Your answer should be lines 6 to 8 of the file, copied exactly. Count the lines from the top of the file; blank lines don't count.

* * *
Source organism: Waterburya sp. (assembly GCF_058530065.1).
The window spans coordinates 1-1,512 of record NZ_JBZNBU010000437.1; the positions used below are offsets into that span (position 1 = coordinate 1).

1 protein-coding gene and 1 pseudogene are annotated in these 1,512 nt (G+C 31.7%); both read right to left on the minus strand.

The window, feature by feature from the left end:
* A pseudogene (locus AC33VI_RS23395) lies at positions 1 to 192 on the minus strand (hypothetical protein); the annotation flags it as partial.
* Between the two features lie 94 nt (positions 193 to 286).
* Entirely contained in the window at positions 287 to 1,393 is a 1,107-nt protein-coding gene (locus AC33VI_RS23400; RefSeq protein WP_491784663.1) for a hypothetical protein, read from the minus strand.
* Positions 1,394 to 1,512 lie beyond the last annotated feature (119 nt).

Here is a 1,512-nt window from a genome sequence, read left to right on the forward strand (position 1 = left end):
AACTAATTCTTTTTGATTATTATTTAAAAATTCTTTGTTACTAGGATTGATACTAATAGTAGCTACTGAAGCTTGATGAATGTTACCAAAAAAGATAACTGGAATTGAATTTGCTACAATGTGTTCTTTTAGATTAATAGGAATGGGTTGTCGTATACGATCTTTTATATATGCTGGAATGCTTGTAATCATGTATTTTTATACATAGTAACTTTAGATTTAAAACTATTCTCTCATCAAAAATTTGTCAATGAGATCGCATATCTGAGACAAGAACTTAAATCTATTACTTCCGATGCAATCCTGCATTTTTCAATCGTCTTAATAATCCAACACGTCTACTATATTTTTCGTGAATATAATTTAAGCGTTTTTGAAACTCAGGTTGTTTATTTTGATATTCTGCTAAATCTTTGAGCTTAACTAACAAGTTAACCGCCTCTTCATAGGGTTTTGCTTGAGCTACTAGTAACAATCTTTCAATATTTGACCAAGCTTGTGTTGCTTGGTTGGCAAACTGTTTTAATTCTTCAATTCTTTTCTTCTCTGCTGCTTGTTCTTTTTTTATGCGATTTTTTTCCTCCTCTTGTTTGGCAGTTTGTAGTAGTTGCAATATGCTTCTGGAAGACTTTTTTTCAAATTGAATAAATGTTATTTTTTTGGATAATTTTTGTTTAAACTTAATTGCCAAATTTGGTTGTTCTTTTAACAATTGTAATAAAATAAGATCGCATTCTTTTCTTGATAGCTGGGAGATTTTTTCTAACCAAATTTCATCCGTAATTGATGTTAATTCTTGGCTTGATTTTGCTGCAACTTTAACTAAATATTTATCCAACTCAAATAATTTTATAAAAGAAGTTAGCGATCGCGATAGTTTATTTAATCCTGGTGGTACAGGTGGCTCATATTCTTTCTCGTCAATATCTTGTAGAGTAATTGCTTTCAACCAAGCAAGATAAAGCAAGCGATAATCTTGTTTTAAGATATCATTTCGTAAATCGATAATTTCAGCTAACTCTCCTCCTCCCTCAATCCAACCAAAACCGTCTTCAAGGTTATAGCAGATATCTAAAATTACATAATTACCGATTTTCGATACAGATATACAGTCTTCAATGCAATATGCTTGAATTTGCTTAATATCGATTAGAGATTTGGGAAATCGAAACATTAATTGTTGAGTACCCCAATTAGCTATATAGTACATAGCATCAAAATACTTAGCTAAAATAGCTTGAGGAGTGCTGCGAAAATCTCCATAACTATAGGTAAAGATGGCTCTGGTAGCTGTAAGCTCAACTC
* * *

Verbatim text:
* Between the two features lie 94 nt (positions 193 to 286).
* Entirely contained in the window at positions 287 to 1,393 is a 1,107-nt protein-coding gene (locus AC33VI_RS23400; RefSeq protein WP_491784663.1) for a hypothetical protein, read from the minus strand.
* Positions 1,394 to 1,512 lie beyond the last annotated feature (119 nt).